The Chief Executive Officer of Ghana Chamber of Telecommunication, Mr Kenneth Ashigbey has called for a collective effort from stakeholders to help curb the menace of fibre cuts and damage of communications infrastructure in the country.
He pointed out that the menace remained an unfortunate challenge, which affects the quality of services provided to the numerous customers across the country.
Mr Ashigbey made the call at the Chamber’s second edition of its sensitization workshop organised in collaboration with the National Engineering Coordinating Team (NECT) and National Communication Authority (NCA) in Takoradi
The workshop was attended by about 50 stakeholders from the road agencies, road contractors, utility service providers, local government regulators and others who work within the reservations or play critical roles in its management.
It was to among others, to address fibre cut challenges and sensitise stakeholders on what to do to ensure that their places of operations were encroachment free.
Mr Ashigbey hinted that, data gathered by the chamber showed that, there had been over 2000 fibre cuts within the last six months of 2019, and that the cuts were caused mainly by road contractors, private developers, unknown criminals and other utility providers, which resulted in the disruption of communication services leading to negative consequences in the country.
According to him, the Western Region alone, recorded more than 250 cuts representing 12.15 per cent of the total cuts.
The CEO noted that over GH¢30 million was expended without counting the cost of loss of revenue, the non-traditional temporary solutions deployed as well as additional capital expenditure to keep network availability stable over the period.
Mr. Ashigbey further said the industry also recorded over 150,000 litres of diesel, and 240 batteries stolen from the cell site with a whopping 18 million subscribers and businesses affected within the value chain.
“We cannot continue to accept this problem as the norm; therefore, we are here today to work with the stakeholders to agree to a better way of doing things to reduce drastically the impacts of these cuts, thefts and damage to our infrastructure”, he said.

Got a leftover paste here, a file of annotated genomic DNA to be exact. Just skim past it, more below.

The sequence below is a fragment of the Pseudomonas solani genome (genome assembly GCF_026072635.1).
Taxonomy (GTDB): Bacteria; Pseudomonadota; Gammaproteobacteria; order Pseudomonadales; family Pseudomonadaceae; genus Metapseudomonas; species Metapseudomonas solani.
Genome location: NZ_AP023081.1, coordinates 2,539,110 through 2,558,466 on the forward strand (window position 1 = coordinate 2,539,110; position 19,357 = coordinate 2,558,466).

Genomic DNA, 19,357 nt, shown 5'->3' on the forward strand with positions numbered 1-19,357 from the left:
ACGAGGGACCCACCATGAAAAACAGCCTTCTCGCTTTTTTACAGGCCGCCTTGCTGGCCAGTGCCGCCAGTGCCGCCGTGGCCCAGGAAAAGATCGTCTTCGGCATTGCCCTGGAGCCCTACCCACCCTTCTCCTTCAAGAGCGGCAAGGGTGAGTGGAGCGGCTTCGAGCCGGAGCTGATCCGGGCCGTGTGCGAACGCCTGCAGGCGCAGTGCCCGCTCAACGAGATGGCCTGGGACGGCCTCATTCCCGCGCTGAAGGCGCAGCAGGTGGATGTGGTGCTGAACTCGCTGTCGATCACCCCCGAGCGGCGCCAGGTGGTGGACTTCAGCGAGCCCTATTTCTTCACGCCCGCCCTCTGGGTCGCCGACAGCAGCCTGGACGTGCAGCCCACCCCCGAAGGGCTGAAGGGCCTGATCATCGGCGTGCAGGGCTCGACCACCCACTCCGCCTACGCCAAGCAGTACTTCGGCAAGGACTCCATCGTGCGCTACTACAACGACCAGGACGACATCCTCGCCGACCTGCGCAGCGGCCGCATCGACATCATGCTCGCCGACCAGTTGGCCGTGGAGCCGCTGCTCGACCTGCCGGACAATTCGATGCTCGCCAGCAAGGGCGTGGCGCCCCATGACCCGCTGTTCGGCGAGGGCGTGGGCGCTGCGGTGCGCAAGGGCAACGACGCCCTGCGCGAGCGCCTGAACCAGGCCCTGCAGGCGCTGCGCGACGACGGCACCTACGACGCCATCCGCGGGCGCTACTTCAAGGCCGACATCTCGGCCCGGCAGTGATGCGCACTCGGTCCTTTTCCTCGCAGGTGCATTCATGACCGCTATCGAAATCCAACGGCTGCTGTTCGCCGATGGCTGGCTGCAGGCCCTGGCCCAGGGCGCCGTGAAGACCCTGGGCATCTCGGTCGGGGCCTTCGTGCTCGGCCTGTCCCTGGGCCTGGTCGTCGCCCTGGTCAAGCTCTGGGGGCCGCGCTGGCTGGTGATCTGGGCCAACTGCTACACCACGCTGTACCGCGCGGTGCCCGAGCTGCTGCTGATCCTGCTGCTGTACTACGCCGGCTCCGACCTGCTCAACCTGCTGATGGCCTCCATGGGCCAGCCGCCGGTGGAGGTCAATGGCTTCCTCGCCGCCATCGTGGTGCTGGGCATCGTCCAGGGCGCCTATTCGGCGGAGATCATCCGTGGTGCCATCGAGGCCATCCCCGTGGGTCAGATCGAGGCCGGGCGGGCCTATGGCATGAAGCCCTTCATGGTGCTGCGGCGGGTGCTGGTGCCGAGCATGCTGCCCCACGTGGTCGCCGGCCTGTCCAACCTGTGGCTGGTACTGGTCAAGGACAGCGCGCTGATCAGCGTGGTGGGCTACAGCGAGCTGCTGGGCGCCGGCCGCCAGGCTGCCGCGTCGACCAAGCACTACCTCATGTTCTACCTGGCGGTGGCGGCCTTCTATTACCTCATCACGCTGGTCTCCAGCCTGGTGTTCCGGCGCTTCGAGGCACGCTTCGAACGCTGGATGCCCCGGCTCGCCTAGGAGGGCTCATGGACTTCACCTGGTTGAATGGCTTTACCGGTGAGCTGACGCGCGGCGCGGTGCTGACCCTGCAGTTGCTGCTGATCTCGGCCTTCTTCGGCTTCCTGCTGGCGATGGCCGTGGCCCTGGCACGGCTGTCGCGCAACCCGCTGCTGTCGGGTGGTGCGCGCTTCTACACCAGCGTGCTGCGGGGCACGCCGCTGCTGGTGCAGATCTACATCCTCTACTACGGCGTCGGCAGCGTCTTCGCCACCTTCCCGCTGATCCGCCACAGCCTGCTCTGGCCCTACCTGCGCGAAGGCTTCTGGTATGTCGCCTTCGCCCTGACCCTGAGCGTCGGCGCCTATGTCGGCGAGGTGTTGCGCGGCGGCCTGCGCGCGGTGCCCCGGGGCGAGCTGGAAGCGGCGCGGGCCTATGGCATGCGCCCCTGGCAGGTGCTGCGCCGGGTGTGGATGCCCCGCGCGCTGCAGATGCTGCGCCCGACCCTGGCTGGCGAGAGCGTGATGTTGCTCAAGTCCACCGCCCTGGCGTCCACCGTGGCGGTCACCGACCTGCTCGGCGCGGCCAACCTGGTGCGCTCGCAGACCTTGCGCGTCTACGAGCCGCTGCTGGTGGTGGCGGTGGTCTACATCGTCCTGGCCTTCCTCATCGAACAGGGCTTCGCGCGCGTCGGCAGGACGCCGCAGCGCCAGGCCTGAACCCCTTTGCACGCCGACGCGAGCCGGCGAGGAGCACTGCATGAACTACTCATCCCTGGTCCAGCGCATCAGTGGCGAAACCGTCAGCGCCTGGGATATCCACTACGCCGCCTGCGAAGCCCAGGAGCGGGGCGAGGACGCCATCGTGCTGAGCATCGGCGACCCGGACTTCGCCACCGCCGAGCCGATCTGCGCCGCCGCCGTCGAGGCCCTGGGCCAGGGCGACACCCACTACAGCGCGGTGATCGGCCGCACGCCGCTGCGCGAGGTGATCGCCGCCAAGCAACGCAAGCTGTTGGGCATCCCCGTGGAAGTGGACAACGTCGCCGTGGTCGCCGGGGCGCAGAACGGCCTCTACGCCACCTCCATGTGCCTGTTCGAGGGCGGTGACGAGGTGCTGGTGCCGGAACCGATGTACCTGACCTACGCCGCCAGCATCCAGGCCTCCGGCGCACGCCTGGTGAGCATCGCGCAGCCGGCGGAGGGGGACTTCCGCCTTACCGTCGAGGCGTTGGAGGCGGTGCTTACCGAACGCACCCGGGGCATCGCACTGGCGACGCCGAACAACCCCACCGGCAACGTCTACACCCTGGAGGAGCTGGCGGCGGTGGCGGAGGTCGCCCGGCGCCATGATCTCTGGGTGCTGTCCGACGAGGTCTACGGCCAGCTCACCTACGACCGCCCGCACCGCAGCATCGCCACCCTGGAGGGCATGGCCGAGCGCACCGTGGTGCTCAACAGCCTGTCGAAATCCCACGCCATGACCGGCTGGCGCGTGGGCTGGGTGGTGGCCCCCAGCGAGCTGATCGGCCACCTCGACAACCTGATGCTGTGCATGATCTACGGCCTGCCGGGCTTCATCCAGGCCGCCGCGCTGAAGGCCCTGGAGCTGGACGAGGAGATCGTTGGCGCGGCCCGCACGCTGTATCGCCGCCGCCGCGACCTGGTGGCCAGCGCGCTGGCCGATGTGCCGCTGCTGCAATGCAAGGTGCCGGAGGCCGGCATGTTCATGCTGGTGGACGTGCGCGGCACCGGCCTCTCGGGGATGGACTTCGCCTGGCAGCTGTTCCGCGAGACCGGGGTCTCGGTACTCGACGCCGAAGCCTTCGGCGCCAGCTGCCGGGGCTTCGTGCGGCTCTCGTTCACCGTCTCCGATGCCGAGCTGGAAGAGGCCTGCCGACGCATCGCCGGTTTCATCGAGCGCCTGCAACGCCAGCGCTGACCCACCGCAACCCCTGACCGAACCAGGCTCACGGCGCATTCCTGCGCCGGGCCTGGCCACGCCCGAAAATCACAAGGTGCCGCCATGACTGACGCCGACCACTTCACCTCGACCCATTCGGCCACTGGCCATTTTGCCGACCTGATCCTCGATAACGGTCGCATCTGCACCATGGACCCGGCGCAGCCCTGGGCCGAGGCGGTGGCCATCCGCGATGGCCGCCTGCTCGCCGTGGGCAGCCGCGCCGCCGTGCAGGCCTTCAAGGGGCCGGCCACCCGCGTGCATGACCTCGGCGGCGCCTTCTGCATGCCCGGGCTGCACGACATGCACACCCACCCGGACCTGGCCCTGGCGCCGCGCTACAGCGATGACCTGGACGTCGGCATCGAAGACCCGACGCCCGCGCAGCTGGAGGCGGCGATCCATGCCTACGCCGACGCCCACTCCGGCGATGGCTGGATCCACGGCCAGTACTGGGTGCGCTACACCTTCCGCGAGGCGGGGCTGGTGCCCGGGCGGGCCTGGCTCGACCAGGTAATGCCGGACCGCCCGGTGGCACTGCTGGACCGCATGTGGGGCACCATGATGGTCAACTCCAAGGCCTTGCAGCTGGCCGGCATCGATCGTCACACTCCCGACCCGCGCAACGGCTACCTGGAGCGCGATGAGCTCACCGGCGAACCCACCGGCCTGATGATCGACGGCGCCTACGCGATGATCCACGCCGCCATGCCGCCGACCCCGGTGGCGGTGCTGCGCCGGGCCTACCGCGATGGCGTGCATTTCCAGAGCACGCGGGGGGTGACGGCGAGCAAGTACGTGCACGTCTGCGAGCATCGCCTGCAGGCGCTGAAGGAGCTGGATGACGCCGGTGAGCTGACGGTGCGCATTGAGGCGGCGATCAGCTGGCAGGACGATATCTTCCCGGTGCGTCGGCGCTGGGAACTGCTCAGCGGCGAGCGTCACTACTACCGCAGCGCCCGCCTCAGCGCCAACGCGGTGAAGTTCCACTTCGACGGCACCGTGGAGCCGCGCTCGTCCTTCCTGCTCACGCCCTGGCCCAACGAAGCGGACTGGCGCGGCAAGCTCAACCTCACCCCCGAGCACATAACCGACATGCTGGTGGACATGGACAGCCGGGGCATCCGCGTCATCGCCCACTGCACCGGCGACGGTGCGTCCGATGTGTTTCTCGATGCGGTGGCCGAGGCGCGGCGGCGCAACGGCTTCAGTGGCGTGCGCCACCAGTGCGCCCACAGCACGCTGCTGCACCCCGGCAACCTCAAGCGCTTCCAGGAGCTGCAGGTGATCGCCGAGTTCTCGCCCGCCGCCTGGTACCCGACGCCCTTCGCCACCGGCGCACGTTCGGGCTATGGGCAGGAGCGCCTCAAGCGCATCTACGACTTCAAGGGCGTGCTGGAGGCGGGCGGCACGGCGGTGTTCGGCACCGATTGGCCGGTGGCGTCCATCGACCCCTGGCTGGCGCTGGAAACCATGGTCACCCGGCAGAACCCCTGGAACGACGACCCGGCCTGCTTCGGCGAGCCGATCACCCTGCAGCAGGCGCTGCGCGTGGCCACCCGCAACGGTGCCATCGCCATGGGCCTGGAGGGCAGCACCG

Mr. Kenneth Ashigbey advised contractors to share their designs with the road and utility agencies to know how best to roll out their construction and prevent fibre cut cases.
“However, in a situation where you destroy a fibre cable, locate it so that the NCET can identify and work on it because we all owe it a duty to do what is right,” he added.
Mr. Kwabena Okyere Darko Mensah the Western Regional Minister, said the Western Region is a major contributor to the GDP of the country and as such the Region must be a model for the others to emulate.
He gave the assurance that everything would be done to help curb the fibre cuts and if possible, eradicate it since fibre cables linked the telecommunication networks and there was the need for them to be protected to enable homes, businesses and industries benefit from its services.
Mr. Okyere Darko emphasized the need for public education on the need for people to seek permission from the right and appropriate authorities to avoid cable cut.
He also urged stakeholders to report to the appropriate authorities when they encounter challenges because without telecommunication, no business could flourish, now that Ghana was trying to go e-commerce.
The Metropolitan Chief Executive (MCE), Mr. Anthony Kobina Kurentsir Sam cautioned stakeholders not to wait for the assembly to construct roads before embarking on their projects as this leaves the roads damaged, considering the cost involved in road construction and repairs.
He pleaded with stakeholders to seek assistance from the appropriate quarters in the course of their duties to avoid damaging fibre cables.